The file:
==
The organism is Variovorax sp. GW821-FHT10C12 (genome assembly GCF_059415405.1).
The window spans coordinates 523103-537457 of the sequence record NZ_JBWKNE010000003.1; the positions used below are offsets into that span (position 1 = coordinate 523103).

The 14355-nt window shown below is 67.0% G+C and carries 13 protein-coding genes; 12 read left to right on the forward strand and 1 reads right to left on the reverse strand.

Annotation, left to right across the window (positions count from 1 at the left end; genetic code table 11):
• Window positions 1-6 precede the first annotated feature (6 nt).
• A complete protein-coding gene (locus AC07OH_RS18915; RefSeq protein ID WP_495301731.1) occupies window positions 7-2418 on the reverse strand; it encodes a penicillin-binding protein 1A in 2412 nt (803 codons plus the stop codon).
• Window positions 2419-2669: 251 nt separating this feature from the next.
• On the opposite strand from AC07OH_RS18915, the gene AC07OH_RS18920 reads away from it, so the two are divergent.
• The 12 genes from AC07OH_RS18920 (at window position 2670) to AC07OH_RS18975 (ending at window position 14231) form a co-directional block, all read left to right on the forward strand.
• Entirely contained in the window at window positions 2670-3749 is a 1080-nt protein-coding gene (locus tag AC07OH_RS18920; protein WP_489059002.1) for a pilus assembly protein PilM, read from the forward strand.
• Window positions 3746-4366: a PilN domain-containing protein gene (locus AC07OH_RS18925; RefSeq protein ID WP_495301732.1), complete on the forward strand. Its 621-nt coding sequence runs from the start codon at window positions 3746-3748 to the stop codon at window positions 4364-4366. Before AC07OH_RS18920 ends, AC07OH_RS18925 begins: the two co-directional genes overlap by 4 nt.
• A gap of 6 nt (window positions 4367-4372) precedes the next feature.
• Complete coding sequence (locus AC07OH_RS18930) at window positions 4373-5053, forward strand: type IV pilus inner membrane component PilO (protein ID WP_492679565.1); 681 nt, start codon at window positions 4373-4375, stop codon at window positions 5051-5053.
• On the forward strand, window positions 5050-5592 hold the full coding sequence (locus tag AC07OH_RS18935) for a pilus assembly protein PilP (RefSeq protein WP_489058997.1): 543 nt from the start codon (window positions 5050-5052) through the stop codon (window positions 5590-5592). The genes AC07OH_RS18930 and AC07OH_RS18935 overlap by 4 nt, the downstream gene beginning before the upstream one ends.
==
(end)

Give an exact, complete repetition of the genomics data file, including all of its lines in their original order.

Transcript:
The organism is Variovorax sp. GW821-FHT10C12 (genome assembly GCF_059415405.1).
The window spans coordinates 523103-537457 of the sequence record NZ_JBWKNE010000003.1; the positions used below are offsets into that span (position 1 = coordinate 523103).

The 14355-nt window shown below is 67.0% G+C and carries 13 protein-coding genes; 12 read left to right on the forward strand and 1 reads right to left on the reverse strand.

Annotation, left to right across the window (positions count from 1 at the left end; genetic code table 11):
• Window positions 1-6 precede the first annotated feature (6 nt).
• A complete protein-coding gene (locus AC07OH_RS18915; RefSeq protein ID WP_495301731.1) occupies window positions 7-2418 on the reverse strand; it encodes a penicillin-binding protein 1A in 2412 nt (803 codons plus the stop codon).
• Window positions 2419-2669: 251 nt separating this feature from the next.
• On the opposite strand from AC07OH_RS18915, the gene AC07OH_RS18920 reads away from it, so the two are divergent.
• The 12 genes from AC07OH_RS18920 (at window position 2670) to AC07OH_RS18975 (ending at window position 14231) form a co-directional block, all read left to right on the forward strand.
• Entirely contained in the window at window positions 2670-3749 is a 1080-nt protein-coding gene (locus tag AC07OH_RS18920; protein WP_489059002.1) for a pilus assembly protein PilM, read from the forward strand.
• Window positions 3746-4366: a PilN domain-containing protein gene (locus AC07OH_RS18925; RefSeq protein ID WP_495301732.1), complete on the forward strand. Its 621-nt coding sequence runs from the start codon at window positions 3746-3748 to the stop codon at window positions 4364-4366. Before AC07OH_RS18920 ends, AC07OH_RS18925 begins: the two co-directional genes overlap by 4 nt.
• A gap of 6 nt (window positions 4367-4372) precedes the next feature.
• Complete coding sequence (locus AC07OH_RS18930) at window positions 4373-5053, forward strand: type IV pilus inner membrane component PilO (protein ID WP_492679565.1); 681 nt, start codon at window positions 4373-4375, stop codon at window positions 5051-5053.
• On the forward strand, window positions 5050-5592 hold the full coding sequence (locus tag AC07OH_RS18935) for a pilus assembly protein PilP (RefSeq protein WP_489058997.1): 543 nt from the start codon (window positions 5050-5052) through the stop codon (window positions 5590-5592). The genes AC07OH_RS18930 and AC07OH_RS18935 overlap by 4 nt, the downstream gene beginning before the upstream one ends.